The mortgage market slowed significantly in October, ostensibly as a side effect of Operation Protective Edge in August, banking-industry observers say.
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A total of 3.5 billion shekels ($920 million) of new mortgages were taken out in October. That’s down 20% from October 2013 and it’s 18% lower than the monthly average 4.28 billion shekels for the preceding 12 months.
The figures mean October was the slowest month for new mortgages this year.
On average, mortgage loans are taken out about two months after a contract is signed on a home, due to the bureaucratic process involved in receiving approval for a mortgage.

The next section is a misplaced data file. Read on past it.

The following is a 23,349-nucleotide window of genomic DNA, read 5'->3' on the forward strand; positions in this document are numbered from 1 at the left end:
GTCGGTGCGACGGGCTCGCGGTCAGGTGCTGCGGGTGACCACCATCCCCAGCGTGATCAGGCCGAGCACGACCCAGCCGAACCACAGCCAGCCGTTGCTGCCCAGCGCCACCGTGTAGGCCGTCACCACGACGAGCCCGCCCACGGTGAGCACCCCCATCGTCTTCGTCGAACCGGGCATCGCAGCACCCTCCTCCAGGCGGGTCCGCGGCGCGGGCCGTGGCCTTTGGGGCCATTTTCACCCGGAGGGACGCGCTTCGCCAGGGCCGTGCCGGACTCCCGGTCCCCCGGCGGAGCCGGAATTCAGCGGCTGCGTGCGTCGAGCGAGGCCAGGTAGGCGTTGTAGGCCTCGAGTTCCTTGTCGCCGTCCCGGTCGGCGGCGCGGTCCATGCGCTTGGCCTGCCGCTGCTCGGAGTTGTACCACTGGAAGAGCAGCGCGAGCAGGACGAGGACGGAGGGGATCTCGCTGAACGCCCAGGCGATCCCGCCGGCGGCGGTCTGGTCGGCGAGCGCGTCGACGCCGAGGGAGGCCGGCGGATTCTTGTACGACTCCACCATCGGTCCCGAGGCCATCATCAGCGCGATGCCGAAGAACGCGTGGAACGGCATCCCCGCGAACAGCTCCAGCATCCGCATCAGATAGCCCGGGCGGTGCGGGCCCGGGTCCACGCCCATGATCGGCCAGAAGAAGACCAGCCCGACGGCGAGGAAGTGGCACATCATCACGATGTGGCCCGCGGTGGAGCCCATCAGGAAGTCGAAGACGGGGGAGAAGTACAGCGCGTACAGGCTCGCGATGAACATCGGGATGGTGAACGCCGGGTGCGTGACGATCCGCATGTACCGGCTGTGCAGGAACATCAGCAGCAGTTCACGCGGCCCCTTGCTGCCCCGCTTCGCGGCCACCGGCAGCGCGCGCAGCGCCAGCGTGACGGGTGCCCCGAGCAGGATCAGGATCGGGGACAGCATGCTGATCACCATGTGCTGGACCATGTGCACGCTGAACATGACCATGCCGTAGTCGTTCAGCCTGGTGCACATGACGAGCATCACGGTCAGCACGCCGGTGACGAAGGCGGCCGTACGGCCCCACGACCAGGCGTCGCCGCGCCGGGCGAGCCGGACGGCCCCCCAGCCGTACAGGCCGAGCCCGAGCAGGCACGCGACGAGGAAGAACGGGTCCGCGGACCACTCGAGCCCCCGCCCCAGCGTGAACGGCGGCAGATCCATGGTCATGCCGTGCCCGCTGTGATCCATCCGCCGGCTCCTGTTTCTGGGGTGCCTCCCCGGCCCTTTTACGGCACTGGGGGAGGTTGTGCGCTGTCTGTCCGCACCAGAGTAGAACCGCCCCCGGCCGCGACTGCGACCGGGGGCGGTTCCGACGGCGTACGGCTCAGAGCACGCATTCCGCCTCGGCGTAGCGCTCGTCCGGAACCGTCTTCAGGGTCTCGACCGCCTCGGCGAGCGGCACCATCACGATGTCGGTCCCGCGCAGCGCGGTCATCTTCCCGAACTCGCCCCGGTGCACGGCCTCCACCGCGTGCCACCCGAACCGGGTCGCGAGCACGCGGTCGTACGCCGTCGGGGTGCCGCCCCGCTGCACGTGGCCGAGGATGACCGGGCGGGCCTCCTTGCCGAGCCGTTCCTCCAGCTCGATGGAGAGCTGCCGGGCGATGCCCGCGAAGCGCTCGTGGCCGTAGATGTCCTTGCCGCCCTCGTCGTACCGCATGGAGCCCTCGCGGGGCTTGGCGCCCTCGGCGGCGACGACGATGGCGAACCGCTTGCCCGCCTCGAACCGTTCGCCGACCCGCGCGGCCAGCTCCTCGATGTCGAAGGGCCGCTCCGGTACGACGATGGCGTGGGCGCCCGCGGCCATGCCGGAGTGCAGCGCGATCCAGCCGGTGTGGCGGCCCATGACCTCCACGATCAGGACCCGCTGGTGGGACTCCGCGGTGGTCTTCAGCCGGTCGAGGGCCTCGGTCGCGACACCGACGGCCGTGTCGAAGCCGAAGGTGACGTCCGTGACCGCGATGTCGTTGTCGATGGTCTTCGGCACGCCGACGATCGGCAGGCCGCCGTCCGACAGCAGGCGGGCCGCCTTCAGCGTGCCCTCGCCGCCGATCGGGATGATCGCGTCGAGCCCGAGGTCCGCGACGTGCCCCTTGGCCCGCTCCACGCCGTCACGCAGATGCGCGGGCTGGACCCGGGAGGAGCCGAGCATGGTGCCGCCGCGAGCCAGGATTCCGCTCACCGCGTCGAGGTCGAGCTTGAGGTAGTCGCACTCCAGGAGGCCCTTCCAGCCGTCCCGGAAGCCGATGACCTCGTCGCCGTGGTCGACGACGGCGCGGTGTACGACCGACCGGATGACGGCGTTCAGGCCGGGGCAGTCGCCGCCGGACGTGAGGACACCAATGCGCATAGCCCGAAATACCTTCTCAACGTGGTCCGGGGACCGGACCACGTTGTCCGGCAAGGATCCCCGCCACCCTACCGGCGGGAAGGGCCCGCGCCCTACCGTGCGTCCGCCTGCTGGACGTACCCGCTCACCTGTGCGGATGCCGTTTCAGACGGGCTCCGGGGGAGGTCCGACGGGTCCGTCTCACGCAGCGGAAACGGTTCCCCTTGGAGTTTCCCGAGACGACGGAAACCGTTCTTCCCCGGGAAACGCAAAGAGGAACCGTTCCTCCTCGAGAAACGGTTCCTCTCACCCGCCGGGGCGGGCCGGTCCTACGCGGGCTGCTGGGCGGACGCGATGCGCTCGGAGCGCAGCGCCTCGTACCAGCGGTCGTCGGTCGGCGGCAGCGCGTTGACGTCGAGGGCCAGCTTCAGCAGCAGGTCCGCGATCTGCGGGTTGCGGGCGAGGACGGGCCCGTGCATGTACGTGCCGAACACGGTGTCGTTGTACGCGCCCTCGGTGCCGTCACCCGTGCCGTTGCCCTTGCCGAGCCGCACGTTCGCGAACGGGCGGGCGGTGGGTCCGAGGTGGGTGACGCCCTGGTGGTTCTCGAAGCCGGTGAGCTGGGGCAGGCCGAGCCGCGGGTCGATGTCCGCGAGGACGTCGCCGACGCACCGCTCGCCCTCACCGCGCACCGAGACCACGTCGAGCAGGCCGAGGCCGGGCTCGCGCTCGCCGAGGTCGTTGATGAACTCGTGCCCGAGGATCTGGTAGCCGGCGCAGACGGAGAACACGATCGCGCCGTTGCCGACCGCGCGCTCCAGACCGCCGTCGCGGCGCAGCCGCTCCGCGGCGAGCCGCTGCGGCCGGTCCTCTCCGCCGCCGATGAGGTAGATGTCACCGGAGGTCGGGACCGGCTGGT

The public has taken some 42 billion shekels in new mortgage loans this year. At this pace, 50.4 billion shekels in new mortgages will be taken out in 2014.
Last year was a record year for mortgage loans, with a total of 51.7 billion shekels, indicating a 2.5% drop for 2014.
These numbers indicate that the housing market remains relatively strong, even though many buyers are expecting the government to take measures to lower housing costs. These steps include Finance Minister Yair Lapid’s proposal to eliminate value-added tax for first-time home buyers.
The average mortgage is for 20 years.
Interest rates were lower in October for loans that carry fixed rates and are unlinked to inflation. The average loan of this sort was for 15.8 years, with annual interest of 3.5%. Last year, the average interest rate for these loans was 4.33%.
Average interest on a 23-year variable-rate non-inflation-linked loan was 1.55% last month. Fixed-rate inflation-linked loans averaged 19.3 years and an interest rate of 2.14%.